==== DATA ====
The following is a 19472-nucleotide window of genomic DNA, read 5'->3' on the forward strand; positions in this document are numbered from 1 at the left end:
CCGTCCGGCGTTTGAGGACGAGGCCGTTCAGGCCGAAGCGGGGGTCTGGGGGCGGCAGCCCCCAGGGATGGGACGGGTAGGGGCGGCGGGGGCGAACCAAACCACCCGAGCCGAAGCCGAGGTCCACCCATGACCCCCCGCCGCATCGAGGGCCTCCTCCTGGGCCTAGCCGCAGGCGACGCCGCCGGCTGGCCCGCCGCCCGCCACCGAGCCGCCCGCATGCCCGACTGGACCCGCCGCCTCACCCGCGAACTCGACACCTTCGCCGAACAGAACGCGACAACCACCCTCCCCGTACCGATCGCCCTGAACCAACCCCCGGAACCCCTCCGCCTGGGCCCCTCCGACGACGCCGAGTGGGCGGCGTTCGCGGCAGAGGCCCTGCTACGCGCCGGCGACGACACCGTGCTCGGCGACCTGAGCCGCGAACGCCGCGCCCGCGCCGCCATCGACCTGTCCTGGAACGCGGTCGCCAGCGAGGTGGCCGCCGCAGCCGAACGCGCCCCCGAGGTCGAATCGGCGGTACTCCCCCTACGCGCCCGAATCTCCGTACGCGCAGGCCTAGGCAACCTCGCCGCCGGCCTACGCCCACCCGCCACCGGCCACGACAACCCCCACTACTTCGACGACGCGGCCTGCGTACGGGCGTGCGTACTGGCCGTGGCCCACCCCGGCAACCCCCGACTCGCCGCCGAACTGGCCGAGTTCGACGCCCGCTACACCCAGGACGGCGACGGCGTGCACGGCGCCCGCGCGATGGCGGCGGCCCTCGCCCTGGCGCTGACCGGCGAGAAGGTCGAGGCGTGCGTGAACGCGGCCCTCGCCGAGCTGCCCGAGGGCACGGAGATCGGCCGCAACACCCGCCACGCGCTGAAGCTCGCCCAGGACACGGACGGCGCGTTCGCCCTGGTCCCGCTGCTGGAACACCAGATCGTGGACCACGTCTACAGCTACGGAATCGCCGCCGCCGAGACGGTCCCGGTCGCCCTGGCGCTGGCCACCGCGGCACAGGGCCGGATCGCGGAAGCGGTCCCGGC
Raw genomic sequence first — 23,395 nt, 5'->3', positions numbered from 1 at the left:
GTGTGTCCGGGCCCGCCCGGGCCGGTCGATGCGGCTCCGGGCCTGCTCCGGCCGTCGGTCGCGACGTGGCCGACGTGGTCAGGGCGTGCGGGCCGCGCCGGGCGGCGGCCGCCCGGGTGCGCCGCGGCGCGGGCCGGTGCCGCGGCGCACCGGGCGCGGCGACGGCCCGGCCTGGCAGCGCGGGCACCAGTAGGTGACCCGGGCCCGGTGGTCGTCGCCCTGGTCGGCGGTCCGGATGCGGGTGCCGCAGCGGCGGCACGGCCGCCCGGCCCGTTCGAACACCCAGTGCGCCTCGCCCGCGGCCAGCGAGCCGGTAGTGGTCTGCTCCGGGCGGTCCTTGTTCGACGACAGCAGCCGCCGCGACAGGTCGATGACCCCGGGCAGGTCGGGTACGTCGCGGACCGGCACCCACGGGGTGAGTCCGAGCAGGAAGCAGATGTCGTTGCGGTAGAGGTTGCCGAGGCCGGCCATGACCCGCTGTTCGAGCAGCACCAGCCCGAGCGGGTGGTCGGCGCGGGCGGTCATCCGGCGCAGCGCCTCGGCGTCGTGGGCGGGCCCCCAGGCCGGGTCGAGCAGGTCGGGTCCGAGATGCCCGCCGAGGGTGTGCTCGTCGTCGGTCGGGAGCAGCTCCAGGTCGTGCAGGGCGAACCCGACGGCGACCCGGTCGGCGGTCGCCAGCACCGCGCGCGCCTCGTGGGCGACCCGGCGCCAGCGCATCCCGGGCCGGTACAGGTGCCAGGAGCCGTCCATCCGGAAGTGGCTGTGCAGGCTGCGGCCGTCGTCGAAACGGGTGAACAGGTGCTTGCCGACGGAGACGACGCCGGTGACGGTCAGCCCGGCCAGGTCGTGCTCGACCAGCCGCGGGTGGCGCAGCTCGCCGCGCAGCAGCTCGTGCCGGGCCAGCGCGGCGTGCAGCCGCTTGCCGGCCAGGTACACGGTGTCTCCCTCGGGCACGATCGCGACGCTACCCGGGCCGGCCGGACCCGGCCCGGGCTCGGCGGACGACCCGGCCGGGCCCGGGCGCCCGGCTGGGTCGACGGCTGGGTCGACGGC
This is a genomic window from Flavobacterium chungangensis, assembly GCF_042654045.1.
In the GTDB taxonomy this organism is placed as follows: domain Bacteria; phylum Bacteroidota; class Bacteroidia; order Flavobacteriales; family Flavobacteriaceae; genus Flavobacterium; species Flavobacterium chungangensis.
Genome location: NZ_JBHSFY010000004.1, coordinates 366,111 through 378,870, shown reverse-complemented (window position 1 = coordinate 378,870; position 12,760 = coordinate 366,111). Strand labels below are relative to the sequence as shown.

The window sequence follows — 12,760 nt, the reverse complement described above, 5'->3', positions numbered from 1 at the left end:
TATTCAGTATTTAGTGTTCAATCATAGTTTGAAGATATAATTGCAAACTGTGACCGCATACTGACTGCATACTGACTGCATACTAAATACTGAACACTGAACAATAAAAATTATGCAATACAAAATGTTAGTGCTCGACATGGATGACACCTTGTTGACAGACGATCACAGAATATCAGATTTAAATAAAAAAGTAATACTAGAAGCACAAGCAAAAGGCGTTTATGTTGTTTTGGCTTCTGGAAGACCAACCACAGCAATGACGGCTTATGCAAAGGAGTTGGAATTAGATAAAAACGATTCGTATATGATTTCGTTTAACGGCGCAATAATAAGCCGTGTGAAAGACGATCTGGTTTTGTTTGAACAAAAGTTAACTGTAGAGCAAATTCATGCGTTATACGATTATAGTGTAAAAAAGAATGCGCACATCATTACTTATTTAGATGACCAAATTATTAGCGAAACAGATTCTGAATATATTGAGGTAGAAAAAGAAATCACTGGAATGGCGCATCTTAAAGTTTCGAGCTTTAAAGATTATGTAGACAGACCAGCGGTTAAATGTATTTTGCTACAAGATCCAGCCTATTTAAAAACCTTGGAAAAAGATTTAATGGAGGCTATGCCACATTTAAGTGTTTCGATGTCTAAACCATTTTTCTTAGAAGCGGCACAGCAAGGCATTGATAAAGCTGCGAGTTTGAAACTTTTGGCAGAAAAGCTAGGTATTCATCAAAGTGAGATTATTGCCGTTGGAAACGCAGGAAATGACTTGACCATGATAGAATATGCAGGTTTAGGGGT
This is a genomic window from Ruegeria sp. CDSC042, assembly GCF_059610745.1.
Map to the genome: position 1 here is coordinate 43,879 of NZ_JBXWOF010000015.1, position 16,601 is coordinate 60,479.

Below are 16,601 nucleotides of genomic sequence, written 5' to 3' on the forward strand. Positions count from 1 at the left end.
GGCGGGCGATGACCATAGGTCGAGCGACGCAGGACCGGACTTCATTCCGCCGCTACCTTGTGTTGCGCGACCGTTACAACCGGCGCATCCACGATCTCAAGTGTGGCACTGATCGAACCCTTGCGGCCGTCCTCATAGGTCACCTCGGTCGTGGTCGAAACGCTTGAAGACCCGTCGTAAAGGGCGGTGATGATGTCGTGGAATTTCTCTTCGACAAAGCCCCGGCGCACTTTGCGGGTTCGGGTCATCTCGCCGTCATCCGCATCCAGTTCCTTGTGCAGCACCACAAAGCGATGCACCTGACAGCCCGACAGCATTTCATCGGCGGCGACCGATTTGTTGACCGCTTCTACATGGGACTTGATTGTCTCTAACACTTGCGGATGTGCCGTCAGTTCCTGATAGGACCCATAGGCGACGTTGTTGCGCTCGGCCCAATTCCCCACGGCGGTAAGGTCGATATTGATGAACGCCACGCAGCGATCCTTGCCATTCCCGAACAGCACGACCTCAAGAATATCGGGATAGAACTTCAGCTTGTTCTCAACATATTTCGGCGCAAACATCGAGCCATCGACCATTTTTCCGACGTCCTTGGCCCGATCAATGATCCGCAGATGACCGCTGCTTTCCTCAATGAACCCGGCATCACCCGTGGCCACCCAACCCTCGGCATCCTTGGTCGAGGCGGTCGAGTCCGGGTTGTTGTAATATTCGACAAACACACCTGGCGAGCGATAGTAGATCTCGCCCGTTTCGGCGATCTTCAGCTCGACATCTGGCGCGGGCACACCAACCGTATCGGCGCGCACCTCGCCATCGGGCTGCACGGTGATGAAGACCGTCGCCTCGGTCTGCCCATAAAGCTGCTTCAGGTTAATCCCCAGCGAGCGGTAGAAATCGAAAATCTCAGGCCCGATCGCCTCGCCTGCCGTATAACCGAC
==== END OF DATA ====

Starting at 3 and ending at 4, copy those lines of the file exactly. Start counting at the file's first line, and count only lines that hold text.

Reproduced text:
Raw genomic sequence first — 23,395 nt, 5'->3', positions numbered from 1 at the left:
GTGTGTCCGGGCCCGCCCGGGCCGGTCGATGCGGCTCCGGGCCTGCTCCGGCCGTCGGTCGCGACGTGGCCGACGTGGTCAGGGCGTGCGGGCCGCGCCGGGCGGCGGCCGCCCGGGTGCGCCGCGGCGCGGGCCGGTGCCGCGGCGCACCGGGCGCGGCGACGGCCCGGCCTGGCAGCGCGGGCACCAGTAGGTGACCCGGGCCCGGTGGTCGTCGCCCTGGTCGGCGGTCCGGATGCGGGTGCCGCAGCGGCGGCACGGCCGCCCGGCCCGTTCGAACACCCAGTGCGCCTCGCCCGCGGCCAGCGAGCCGGTAGTGGTCTGCTCCGGGCGGTCCTTGTTCGACGACAGCAGCCGCCGCGACAGGTCGATGACCCCGGGCAGGTCGGGTACGTCGCGGACCGGCACCCACGGGGTGAGTCCGAGCAGGAAGCAGATGTCGTTGCGGTAGAGGTTGCCGAGGCCGGCCATGACCCGCTGTTCGAGCAGCACCAGCCCGAGCGGGTGGTCGGCGCGGGCGGTCATCCGGCGCAGCGCCTCGGCGTCGTGGGCGGGCCCCCAGGCCGGGTCGAGCAGGTCGGGTCCGAGATGCCCGCCGAGGGTGTGCTCGTCGTCGGTCGGGAGCAGCTCCAGGTCGTGCAGGGCGAACCCGACGGCGACCCGGTCGGCGGTCGCCAGCACCGCGCGCGCCTCGTGGGCGACCCGGCGCCAGCGCATCCCGGGCCGGTACAGGTGCCAGGAGCCGTCCATCCGGAAGTGGCTGTGCAGGCTGCGGCCGTCGTCGAAACGGGTGAACAGGTGCTTGCCGACGGAGACGACGCCGGTGACGGTCAGCCCGGCCAGGTCGTGCTCGACCAGCCGCGGGTGGCGCAGCTCGCCGCGCAGCAGCTCGTGCCGGGCCAGCGCGGCGTGCAGCCGCTTGCCGGCCAGGTACACGGTGTCTCCCTCGGGCACGATCGCGACGCTACCCGGGCCGGCCGGACCCGGCCCGGGCTCGGCGGACGACCCGGCCGGGCCCGGGCGCCCGGCTGGGTCGACGGCTGGGTCGACGGC